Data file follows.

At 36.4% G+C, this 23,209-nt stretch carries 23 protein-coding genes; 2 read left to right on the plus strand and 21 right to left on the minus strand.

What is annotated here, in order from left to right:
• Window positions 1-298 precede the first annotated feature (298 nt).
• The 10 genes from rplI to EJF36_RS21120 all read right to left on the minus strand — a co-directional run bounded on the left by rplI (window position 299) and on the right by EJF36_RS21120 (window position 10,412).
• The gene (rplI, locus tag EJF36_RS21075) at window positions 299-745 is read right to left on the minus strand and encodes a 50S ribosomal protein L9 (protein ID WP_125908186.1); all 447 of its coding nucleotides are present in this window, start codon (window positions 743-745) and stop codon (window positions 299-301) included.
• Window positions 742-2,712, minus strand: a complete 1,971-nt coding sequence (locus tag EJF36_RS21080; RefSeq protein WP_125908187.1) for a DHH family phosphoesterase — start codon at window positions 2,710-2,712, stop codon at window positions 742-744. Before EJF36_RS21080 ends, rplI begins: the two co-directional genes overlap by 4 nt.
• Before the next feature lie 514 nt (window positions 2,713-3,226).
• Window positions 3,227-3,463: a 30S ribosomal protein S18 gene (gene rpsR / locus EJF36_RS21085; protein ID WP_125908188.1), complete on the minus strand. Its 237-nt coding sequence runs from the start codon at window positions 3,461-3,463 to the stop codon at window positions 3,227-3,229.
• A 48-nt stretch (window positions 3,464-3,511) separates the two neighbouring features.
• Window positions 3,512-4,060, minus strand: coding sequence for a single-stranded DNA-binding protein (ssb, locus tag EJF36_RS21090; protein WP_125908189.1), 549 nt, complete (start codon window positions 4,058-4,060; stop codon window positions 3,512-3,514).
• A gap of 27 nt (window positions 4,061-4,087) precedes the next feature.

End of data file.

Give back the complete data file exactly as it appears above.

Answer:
At 36.4% G+C, this 23,209-nt stretch carries 23 protein-coding genes; 2 read left to right on the plus strand and 21 right to left on the minus strand.

What is annotated here, in order from left to right:
• Window positions 1-298 precede the first annotated feature (298 nt).
• The 10 genes from rplI to EJF36_RS21120 all read right to left on the minus strand — a co-directional run bounded on the left by rplI (window position 299) and on the right by EJF36_RS21120 (window position 10,412).
• The gene (rplI, locus tag EJF36_RS21075) at window positions 299-745 is read right to left on the minus strand and encodes a 50S ribosomal protein L9 (protein ID WP_125908186.1); all 447 of its coding nucleotides are present in this window, start codon (window positions 743-745) and stop codon (window positions 299-301) included.
• Window positions 742-2,712, minus strand: a complete 1,971-nt coding sequence (locus tag EJF36_RS21080; RefSeq protein WP_125908187.1) for a DHH family phosphoesterase — start codon at window positions 2,710-2,712, stop codon at window positions 742-744. Before EJF36_RS21080 ends, rplI begins: the two co-directional genes overlap by 4 nt.
• Before the next feature lie 514 nt (window positions 2,713-3,226).
• Window positions 3,227-3,463: a 30S ribosomal protein S18 gene (gene rpsR / locus EJF36_RS21085; protein ID WP_125908188.1), complete on the minus strand. Its 237-nt coding sequence runs from the start codon at window positions 3,461-3,463 to the stop codon at window positions 3,227-3,229.
• A 48-nt stretch (window positions 3,464-3,511) separates the two neighbouring features.
• Window positions 3,512-4,060, minus strand: coding sequence for a single-stranded DNA-binding protein (ssb, locus tag EJF36_RS21090; protein WP_125908189.1), 549 nt, complete (start codon window positions 4,058-4,060; stop codon window positions 3,512-3,514).
• A gap of 27 nt (window positions 4,061-4,087) precedes the next feature.